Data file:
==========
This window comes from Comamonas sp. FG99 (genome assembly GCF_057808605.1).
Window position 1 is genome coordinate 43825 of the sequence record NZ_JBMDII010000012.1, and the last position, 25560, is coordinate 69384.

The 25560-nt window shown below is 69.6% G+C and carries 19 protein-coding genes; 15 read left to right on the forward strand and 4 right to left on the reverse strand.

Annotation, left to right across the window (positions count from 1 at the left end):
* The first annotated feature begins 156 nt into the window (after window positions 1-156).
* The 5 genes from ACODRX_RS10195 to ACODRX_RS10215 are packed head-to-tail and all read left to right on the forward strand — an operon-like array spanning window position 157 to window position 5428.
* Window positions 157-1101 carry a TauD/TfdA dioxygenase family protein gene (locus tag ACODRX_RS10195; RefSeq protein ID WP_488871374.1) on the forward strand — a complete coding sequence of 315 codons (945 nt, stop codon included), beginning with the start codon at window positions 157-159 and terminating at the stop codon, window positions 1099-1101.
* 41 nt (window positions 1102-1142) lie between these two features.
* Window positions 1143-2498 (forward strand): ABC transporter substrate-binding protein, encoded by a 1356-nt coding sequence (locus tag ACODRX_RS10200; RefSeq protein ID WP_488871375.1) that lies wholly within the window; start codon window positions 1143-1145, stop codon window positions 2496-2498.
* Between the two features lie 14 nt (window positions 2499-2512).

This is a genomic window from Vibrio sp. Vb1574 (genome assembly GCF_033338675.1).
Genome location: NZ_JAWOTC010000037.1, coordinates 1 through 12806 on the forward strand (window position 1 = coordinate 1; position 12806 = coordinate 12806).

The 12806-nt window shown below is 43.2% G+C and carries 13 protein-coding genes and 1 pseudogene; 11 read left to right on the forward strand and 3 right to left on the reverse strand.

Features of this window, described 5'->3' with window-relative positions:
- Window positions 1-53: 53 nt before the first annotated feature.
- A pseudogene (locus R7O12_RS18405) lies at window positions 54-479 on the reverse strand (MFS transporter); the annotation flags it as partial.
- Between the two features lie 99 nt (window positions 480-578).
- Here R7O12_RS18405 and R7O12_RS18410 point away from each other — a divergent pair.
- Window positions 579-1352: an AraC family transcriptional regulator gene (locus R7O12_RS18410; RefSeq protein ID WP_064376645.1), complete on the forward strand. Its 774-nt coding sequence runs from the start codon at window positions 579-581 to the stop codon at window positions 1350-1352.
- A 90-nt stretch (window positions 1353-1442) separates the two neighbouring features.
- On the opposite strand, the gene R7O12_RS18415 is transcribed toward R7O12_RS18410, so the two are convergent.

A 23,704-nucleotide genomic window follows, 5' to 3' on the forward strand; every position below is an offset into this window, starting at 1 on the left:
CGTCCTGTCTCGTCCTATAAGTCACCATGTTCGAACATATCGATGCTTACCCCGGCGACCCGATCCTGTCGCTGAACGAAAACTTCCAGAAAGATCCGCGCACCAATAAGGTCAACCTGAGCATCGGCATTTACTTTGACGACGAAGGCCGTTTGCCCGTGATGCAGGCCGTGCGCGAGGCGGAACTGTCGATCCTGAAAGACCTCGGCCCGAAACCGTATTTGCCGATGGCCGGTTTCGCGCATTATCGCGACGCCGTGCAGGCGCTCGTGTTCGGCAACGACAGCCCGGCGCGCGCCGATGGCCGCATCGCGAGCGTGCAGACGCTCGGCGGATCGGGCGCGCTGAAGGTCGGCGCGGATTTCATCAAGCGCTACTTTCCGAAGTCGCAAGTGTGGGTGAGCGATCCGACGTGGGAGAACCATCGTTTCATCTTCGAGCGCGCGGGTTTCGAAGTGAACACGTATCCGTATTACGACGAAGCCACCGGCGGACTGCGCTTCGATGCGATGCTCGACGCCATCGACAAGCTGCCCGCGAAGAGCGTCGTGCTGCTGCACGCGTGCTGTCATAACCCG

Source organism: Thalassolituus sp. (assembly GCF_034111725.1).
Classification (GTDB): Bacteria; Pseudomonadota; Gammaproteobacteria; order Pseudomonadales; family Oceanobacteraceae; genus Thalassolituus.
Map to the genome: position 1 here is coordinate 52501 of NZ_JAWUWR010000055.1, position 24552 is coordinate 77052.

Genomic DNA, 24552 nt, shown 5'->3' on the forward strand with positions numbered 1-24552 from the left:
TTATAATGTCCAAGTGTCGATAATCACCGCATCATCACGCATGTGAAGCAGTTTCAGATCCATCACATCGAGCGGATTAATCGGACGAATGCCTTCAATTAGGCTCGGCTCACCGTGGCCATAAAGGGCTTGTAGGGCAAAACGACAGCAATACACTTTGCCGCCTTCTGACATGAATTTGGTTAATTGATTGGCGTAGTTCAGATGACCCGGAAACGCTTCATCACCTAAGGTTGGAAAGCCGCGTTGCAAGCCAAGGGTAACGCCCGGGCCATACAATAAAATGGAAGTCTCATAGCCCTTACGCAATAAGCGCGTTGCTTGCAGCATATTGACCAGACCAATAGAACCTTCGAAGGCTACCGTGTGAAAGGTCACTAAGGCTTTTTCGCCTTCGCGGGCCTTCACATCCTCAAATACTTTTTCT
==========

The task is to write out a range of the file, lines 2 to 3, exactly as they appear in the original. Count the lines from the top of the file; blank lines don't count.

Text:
Window position 1 is genome coordinate 43825 of the sequence record NZ_JBMDII010000012.1, and the last position, 25560, is coordinate 69384.

The 25560-nt window shown below is 69.6% G+C and carries 19 protein-coding genes; 15 read left to right on the forward strand and 4 right to left on the reverse strand.